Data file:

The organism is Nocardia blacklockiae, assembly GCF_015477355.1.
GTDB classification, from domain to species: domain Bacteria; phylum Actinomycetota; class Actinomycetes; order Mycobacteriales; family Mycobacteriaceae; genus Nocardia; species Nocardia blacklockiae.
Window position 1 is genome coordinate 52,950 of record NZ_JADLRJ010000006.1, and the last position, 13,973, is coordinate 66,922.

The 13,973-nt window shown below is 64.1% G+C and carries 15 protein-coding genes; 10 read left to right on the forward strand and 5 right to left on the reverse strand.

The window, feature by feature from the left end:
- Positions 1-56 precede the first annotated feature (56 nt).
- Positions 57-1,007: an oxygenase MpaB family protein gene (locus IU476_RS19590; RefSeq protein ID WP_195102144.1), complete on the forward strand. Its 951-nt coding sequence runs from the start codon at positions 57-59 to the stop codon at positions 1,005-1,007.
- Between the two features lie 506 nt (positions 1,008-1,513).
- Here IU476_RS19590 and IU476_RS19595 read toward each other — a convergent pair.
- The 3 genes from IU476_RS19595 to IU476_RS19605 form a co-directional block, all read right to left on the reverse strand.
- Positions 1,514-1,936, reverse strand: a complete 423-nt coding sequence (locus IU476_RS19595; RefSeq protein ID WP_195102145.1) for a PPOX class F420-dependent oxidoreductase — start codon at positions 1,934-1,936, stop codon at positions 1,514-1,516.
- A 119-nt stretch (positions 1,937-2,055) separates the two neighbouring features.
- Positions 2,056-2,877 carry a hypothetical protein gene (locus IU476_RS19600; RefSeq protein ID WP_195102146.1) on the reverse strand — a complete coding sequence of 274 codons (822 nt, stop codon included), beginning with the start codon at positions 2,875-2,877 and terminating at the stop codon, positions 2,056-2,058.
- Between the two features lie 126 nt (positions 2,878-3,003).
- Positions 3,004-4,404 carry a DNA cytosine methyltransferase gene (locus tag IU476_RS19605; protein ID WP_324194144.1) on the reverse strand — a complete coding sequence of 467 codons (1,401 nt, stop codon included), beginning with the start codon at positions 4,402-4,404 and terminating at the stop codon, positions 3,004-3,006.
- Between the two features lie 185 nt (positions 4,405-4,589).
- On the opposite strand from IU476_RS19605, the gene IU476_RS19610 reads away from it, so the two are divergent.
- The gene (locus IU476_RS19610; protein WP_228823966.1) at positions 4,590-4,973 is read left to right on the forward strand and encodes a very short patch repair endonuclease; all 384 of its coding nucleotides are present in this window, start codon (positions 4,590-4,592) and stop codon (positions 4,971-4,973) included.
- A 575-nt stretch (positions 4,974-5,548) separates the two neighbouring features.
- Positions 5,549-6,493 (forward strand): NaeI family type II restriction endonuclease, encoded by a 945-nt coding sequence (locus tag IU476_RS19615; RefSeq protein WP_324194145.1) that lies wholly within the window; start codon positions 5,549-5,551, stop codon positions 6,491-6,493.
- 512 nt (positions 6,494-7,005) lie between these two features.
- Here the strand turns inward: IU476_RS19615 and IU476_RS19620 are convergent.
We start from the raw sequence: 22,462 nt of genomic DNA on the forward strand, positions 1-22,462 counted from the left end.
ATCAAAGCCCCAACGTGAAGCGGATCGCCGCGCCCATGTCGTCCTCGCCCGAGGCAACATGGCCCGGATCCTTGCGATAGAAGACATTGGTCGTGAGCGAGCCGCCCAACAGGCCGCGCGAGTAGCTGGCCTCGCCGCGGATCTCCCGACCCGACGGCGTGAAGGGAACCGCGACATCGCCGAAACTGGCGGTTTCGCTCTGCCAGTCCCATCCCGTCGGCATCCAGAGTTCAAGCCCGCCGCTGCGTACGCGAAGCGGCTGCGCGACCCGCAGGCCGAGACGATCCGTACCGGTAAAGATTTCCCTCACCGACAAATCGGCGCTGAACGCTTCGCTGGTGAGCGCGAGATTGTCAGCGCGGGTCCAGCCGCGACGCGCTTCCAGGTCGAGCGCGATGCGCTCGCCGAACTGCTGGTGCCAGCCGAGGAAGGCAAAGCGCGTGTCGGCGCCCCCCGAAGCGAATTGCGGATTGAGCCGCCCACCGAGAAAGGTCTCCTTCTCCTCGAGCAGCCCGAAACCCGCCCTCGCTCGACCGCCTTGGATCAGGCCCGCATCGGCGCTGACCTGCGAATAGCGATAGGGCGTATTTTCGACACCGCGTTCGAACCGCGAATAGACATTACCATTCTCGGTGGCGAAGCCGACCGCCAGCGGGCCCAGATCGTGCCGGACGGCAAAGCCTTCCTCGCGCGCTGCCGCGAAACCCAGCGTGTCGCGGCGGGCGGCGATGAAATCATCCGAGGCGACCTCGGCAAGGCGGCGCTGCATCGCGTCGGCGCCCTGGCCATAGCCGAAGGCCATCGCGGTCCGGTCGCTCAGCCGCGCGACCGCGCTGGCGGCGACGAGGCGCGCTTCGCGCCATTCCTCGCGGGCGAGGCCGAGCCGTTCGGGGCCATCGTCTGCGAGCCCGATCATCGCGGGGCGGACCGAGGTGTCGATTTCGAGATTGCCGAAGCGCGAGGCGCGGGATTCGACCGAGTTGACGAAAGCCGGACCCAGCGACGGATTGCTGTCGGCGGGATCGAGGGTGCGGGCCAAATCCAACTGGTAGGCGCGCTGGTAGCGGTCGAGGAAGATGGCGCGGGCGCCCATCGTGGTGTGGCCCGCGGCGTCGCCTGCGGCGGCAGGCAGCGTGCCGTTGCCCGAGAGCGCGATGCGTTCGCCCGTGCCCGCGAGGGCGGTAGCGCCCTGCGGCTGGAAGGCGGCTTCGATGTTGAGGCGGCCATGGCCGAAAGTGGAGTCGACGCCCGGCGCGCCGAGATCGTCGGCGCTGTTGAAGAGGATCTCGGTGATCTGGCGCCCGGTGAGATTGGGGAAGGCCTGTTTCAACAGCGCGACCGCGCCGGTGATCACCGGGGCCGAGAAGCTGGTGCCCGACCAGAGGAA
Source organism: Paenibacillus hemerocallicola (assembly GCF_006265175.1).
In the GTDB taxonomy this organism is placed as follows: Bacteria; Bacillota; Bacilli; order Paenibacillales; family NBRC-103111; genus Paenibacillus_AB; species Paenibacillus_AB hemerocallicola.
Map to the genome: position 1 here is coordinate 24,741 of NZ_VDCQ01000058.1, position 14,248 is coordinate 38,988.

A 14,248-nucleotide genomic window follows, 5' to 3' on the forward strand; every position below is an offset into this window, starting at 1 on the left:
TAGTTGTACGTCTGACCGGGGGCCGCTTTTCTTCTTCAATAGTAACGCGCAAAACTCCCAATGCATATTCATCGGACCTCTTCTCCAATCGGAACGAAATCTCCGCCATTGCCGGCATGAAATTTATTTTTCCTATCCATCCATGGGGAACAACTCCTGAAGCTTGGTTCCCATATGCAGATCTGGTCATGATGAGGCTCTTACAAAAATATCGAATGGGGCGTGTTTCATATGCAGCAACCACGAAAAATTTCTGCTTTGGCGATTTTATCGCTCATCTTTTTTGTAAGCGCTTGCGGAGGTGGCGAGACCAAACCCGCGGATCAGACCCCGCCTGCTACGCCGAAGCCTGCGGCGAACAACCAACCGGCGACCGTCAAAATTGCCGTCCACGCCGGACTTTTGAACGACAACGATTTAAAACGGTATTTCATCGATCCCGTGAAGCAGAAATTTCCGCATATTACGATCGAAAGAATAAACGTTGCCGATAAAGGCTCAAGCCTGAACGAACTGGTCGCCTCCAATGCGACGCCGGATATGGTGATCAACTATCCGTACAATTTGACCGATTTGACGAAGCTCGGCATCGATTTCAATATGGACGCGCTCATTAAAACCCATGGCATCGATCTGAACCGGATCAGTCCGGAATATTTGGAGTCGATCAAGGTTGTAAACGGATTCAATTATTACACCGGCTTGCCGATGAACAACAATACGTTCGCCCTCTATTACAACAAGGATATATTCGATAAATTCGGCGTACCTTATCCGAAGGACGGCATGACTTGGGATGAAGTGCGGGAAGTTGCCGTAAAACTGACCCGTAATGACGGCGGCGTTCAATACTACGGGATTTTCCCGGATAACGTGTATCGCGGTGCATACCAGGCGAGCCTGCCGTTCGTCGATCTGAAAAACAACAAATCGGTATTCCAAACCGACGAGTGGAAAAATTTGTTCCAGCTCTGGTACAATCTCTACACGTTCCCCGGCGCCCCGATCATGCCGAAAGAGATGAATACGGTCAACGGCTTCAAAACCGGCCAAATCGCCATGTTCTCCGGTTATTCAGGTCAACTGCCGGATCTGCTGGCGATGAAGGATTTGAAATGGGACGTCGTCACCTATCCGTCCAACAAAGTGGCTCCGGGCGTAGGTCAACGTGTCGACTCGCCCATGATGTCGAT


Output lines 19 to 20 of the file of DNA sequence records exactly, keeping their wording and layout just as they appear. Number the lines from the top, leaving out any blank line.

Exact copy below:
- A 575-nt stretch (positions 4,974-5,548) separates the two neighbouring features.
- Positions 5,549-6,493 (forward strand): NaeI family type II restriction endonuclease, encoded by a 945-nt coding sequence (locus tag IU476_RS19615; RefSeq protein WP_324194145.1) that lies wholly within the window; start codon positions 5,549-5,551, stop codon positions 6,491-6,493.